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For the life science sector, cementing the digital skill gap translates into new treatments and approaches that deliver benefits to mankind.
FREMONT, CA: Digital technologies have the ability to transform businesses across all industry sectors, and most life sciences firms have made the bolder moves in taking advantage of these capabilities. This illustrates the multitude of benefits digital technologies can provide to this sector, including faster drug discovery and development, enhanced operational efficiency and productivity, more personalized patient experiences, and better engagement with healthcare stakeholders. This also means that portfolio and workplace strategies need to actively drive cultural shift, with digital talent acquisition and retention as an integral part of the portfolio. Here is more to know.
The increasing skills gap in the life sciences industry is clearly a concern for many industry executives. A recent survey of human capital and C-suite leaders found that for 85 percent, talent scarcity is one of their biggest challenges. The search for new treatments will need companies to seek skills in high demand today and new skills yet to be discovered.
To keep up with the demands of this growing trend, life sciences companies are seeking to employ more data scientists, analytical experts, developers, and other skilled workers it hasn't historically needed in large numbers. New digital demands, however, now bring those responsibilities front and center of many companies' business strategies.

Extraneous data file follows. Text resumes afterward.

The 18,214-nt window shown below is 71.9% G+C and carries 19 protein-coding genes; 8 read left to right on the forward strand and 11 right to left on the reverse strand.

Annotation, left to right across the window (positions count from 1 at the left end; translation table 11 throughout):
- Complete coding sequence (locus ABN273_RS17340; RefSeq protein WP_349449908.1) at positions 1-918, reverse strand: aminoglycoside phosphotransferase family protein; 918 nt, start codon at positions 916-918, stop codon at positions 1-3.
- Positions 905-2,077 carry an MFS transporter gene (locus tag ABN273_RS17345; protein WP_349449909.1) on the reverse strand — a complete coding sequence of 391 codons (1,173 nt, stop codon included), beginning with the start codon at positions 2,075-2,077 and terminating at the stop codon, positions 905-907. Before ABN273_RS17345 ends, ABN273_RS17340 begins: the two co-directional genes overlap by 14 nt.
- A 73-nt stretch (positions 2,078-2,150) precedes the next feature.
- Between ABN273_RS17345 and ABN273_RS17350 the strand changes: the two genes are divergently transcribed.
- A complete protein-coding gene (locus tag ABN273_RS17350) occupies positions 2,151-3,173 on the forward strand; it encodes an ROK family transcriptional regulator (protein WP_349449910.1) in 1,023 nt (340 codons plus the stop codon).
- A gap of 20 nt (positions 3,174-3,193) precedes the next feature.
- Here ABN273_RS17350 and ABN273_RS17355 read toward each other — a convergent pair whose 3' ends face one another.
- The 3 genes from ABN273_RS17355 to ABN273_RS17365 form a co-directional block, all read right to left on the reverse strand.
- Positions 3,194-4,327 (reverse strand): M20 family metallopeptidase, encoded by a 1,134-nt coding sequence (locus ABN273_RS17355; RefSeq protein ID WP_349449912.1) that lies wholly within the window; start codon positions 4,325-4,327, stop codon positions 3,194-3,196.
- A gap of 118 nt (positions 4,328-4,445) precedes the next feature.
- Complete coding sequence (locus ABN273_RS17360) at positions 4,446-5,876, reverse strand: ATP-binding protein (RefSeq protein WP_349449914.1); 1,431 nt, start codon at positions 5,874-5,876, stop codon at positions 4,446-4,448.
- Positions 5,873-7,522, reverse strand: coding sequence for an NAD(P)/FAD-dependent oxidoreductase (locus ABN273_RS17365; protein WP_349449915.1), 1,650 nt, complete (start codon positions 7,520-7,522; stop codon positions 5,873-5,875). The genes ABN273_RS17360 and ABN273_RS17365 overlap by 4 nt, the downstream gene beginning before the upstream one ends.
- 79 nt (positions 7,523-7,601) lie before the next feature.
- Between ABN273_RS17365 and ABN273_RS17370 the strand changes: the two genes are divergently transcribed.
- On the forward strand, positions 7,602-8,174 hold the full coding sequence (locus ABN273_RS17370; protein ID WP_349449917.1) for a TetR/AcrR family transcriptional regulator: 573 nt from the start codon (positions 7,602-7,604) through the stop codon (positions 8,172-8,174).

One way in which life sciences companies are responding to their talent demands is by leveraging more contingent labor. Shifting some roles from conventional work arrangements to flexible ones opens up access to resources. By considering candidates from both permanent and temporary talent pools, life sciences, companies have a much larger pool to source from. This provides more business agility and cost efficiency, but the embrace of contingent talent also results in a faster time to hire.
Additionally, the sector needs to enhance its retention efforts. Attracting talent to join the industry remains a challenge. While research shows that workers in the sector are highly satisfied with being employed in their line of work, those outside of it are less aware of the value propositions offered by companies. This is due to the conventionally opaque work environment at these companies. Also, many life sciences companies are trying to accelerate their efforts to create a positive candidate experience.